“As senior executives and boards of directors respond to the rapidly evolving risk landscape and increasing expectations for more effective risk oversight ownership” continued Beasley, “they are in need of up-to-date and relevant principles to shape their organization's approach to overseeing evolving risks affecting their core business drivers.” He termed COSO’s recent announcement as a direct response to this need, noting that an updated ERM framework, “has the potential to provide tremendous value in helping organizations think through those elements most critical to effective and robust enterprise-wide risk oversight in light of today's risk environment.”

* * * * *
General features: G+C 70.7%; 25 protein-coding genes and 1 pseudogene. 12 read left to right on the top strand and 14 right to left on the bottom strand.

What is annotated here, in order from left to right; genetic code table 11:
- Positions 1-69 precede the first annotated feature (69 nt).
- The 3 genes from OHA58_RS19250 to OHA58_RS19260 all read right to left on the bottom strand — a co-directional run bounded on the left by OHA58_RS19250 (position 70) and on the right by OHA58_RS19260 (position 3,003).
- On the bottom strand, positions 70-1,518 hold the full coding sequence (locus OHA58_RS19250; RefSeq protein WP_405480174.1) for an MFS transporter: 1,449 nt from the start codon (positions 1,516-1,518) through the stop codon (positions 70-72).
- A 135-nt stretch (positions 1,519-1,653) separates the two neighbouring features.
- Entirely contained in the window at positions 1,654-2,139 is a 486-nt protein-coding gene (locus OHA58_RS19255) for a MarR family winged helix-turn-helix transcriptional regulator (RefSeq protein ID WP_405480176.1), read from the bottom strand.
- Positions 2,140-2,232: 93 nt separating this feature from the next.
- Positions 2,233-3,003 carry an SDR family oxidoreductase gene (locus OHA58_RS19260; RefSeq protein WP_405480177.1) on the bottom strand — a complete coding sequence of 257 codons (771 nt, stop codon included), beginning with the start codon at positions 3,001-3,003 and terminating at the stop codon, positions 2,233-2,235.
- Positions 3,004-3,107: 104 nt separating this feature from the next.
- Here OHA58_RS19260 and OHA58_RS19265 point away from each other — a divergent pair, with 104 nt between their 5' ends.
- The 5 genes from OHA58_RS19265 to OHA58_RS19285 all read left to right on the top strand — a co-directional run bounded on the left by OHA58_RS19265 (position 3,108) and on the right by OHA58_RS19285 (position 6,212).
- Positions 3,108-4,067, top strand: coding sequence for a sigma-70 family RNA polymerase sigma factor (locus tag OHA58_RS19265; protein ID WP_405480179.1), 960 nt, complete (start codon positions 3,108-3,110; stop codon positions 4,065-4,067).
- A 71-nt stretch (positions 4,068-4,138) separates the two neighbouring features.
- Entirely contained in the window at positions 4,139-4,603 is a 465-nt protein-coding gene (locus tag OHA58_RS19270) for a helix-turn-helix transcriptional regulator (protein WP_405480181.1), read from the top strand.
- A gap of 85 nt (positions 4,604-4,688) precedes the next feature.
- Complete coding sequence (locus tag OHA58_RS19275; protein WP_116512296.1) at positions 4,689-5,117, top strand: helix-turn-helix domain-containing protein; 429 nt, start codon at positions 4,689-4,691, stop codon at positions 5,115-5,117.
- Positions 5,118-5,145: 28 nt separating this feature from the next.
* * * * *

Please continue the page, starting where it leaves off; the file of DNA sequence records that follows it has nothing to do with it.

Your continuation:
Joint Final Rule on Risk Retention

Moving to the Joint Final Rule on Risk Retention, KPMG Martin observed, “There has been a great deal of commentary as to whether the risk retention rule has had a dampening effect on the securitization market I think the effects have been widely known for a long time, I don’t think the finalization of that rule will require any firm to change their overall strategy, it was telecast so widely in advance.”

Phoebe Moreo, a Partner at Deloitte & Touch, LLP shared her thoughts on particular points of focus in the Joint Final Rule.In the banking community, the recent SEC release on risk retention creates a challenge for those who are sponsors of securitizations, calling for constant monitoring of securities retained under the rule and increased disclosures to a widening circle of investors in addition to the many disclosure and tracking requirements already required for securitizations under Basel III, the LCR rule and the qualified mortgage/ability to repay rules.”